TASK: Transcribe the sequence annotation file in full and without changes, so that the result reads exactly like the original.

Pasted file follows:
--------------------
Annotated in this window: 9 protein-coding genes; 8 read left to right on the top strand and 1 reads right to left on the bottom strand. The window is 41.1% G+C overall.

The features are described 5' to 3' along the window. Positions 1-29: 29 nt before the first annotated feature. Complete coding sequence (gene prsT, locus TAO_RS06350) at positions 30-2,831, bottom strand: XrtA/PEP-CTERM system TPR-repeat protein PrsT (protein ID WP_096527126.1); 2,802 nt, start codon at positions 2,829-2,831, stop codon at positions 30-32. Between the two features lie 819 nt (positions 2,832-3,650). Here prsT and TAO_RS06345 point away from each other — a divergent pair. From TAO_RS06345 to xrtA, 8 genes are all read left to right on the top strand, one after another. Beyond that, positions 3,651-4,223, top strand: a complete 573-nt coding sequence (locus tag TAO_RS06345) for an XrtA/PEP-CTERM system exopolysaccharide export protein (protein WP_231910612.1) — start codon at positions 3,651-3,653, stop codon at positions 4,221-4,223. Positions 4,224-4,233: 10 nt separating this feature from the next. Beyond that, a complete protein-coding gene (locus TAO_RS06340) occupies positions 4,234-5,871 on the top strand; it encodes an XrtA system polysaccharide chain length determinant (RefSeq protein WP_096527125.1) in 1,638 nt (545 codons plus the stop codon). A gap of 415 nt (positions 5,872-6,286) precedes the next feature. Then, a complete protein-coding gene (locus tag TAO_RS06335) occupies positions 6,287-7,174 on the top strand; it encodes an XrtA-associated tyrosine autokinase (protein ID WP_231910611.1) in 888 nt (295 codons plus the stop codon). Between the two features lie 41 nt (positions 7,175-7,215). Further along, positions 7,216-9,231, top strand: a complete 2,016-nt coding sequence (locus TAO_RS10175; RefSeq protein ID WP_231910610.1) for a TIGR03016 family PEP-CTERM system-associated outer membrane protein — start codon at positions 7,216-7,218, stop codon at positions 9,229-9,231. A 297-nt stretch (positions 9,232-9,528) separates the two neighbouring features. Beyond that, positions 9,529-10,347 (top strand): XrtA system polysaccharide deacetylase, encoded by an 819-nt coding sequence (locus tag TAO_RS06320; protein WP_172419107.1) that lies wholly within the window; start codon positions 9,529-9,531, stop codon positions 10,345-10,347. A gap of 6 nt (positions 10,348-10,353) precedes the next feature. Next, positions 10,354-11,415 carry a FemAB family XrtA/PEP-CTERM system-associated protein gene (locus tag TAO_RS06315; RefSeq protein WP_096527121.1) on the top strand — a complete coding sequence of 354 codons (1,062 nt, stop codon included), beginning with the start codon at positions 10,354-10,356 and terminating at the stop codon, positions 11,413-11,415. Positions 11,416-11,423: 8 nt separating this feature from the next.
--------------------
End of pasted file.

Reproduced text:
Annotated in this window: 9 protein-coding genes; 8 read left to right on the top strand and 1 reads right to left on the bottom strand. The window is 41.1% G+C overall.

The features are described 5' to 3' along the window. Positions 1-29: 29 nt before the first annotated feature. Complete coding sequence (gene prsT, locus TAO_RS06350) at positions 30-2,831, bottom strand: XrtA/PEP-CTERM system TPR-repeat protein PrsT (protein ID WP_096527126.1); 2,802 nt, start codon at positions 2,829-2,831, stop codon at positions 30-32. Between the two features lie 819 nt (positions 2,832-3,650). Here prsT and TAO_RS06345 point away from each other — a divergent pair. From TAO_RS06345 to xrtA, 8 genes are all read left to right on the top strand, one after another. Beyond that, positions 3,651-4,223, top strand: a complete 573-nt coding sequence (locus tag TAO_RS06345) for an XrtA/PEP-CTERM system exopolysaccharide export protein (protein WP_231910612.1) — start codon at positions 3,651-3,653, stop codon at positions 4,221-4,223. Positions 4,224-4,233: 10 nt separating this feature from the next. Beyond that, a complete protein-coding gene (locus TAO_RS06340) occupies positions 4,234-5,871 on the top strand; it encodes an XrtA system polysaccharide chain length determinant (RefSeq protein WP_096527125.1) in 1,638 nt (545 codons plus the stop codon). A gap of 415 nt (positions 5,872-6,286) precedes the next feature. Then, a complete protein-coding gene (locus tag TAO_RS06335) occupies positions 6,287-7,174 on the top strand; it encodes an XrtA-associated tyrosine autokinase (protein ID WP_231910611.1) in 888 nt (295 codons plus the stop codon). Between the two features lie 41 nt (positions 7,175-7,215). Further along, positions 7,216-9,231, top strand: a complete 2,016-nt coding sequence (locus TAO_RS10175; RefSeq protein ID WP_231910610.1) for a TIGR03016 family PEP-CTERM system-associated outer membrane protein — start codon at positions 7,216-7,218, stop codon at positions 9,229-9,231. A 297-nt stretch (positions 9,232-9,528) separates the two neighbouring features. Beyond that, positions 9,529-10,347 (top strand): XrtA system polysaccharide deacetylase, encoded by an 819-nt coding sequence (locus tag TAO_RS06320; protein WP_172419107.1) that lies wholly within the window; start codon positions 9,529-9,531, stop codon positions 10,345-10,347. A gap of 6 nt (positions 10,348-10,353) precedes the next feature. Next, positions 10,354-11,415 carry a FemAB family XrtA/PEP-CTERM system-associated protein gene (locus tag TAO_RS06315; RefSeq protein WP_096527121.1) on the top strand — a complete coding sequence of 354 codons (1,062 nt, stop codon included), beginning with the start codon at positions 10,354-10,356 and terminating at the stop codon, positions 11,413-11,415. Positions 11,416-11,423: 8 nt separating this feature from the next.